When Book One of the trilogy came out in 2013, Lewis said this about the March project: "It's another way for somebody to understand WHAT IT WAS LIKE and … I want young children to feel it. Almost taste it. To make it real."

john lewis march trilogy

For book clubs that decide to tackle the RACE ISSUE, John Lewis's memoir would be an excellent place to start. Other works of note include the following titles ALSO ON LITLOVERS:

White Fragility
How to Be an Antiracist
Between the World and Me
The Hate U Give
The Warmth of Other Suns

Googling "books on racism," will turn up various lists filled with fine titles. An older one comes to mind immediately: Why Are All the Black Kids Sitting Together in the Cafeteria? (1997), as well as THREE CLASSICS:from the 60s: Black Like Me (1960), The Autobiography of Malcom X (1964), Crisis in Black and White (1964).


Lovely words from the book editors of The New York Times

books nytimes editorial letter


—Letter from the Book Editors
The New York Times Book Review, April 19, 2020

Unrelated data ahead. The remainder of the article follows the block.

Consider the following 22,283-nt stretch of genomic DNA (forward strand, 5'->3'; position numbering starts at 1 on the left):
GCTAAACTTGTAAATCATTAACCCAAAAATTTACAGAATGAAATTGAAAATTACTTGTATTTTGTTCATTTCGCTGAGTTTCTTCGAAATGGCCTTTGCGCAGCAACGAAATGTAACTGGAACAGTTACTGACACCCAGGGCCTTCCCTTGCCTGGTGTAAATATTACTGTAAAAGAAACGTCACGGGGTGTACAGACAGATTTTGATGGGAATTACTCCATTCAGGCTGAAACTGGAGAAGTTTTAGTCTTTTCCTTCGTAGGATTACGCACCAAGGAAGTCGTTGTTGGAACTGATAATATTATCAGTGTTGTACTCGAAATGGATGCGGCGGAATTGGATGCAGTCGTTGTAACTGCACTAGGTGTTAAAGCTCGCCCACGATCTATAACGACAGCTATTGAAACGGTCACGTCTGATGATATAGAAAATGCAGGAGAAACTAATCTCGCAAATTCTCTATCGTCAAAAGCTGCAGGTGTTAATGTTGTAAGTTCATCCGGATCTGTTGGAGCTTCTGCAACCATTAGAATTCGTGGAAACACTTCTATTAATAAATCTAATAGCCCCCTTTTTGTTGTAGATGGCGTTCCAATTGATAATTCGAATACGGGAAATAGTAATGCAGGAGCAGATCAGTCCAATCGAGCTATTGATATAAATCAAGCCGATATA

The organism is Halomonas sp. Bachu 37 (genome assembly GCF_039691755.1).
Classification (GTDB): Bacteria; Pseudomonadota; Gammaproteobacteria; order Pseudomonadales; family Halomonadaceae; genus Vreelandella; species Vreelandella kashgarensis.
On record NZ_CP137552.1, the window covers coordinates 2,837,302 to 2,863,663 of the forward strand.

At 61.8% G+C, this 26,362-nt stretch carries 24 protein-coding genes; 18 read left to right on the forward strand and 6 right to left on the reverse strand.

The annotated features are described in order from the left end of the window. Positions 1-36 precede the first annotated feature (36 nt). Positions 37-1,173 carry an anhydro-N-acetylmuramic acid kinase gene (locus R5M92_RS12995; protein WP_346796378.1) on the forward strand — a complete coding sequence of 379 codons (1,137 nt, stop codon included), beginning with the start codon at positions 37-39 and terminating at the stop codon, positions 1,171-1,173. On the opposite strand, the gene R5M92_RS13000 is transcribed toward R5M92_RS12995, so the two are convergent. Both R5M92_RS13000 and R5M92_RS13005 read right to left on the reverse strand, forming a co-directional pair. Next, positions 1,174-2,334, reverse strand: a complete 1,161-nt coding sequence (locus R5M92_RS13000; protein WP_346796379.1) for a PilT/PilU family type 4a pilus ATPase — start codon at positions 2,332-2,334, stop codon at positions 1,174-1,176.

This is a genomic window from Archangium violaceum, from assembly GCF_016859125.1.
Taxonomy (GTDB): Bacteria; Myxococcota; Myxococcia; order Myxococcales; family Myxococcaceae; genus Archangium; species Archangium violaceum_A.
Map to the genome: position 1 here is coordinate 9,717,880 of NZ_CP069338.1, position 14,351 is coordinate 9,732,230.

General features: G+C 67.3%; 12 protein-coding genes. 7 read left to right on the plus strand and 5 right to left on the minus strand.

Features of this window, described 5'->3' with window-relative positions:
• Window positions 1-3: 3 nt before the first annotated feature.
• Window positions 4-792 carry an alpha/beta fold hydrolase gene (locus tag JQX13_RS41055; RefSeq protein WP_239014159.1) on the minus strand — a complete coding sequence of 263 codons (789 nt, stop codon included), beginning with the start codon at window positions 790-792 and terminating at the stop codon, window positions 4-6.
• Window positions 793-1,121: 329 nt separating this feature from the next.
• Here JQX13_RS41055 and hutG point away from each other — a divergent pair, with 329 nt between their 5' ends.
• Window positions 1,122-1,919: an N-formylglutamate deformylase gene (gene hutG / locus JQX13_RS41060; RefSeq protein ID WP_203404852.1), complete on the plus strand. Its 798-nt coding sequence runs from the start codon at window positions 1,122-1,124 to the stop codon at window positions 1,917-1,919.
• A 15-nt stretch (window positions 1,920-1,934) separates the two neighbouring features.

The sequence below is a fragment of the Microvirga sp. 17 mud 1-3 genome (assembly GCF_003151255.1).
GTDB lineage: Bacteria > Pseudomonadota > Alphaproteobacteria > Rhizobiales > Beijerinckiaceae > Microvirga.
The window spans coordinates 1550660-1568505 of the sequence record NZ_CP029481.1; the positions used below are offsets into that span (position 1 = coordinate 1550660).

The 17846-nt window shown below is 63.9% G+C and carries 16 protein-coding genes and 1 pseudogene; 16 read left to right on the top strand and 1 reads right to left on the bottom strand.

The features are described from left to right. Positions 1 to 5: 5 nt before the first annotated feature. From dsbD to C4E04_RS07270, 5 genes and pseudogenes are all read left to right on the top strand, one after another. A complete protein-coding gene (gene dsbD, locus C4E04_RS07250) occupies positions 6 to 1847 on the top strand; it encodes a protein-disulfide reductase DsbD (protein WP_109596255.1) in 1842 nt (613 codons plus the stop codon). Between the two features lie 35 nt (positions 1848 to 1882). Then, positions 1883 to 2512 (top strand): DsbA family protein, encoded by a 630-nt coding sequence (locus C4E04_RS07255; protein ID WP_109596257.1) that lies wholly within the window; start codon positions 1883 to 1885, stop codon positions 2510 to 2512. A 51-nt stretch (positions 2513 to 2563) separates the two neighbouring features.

read bookshelf titles

Thanks to my dear friend Sybil.
Btw... the pea-green book
bottom shelf, centerreads: "Always Remember." Even when enlarged, it's hard to read.

lipstick pjs fuzzies"OK … show of hands: how many of you put on MAKE-UP and a nice top—but still have on your PJ BOTTOMS?"

That's Mary Field opening the first ever online meeting of the VILLAGE LIT CHICKS of Lewes, Delaware.

"It seemed to break the ice," Mary told me. "Everyone LAUGHED, and off we went! A pretty good start."

The 12 members met on ZOOM, a web-based video conferencing app. All signed in without a hitch … except for one member. But her HUSBAND came to the rescue. (Try to have one of them around; that, or know where you can find a 12-year-old.)

To facilitate a sense of order, Mary assigned each member beforehand a Discussion Question for the book— Chances Are... by Richard Russo.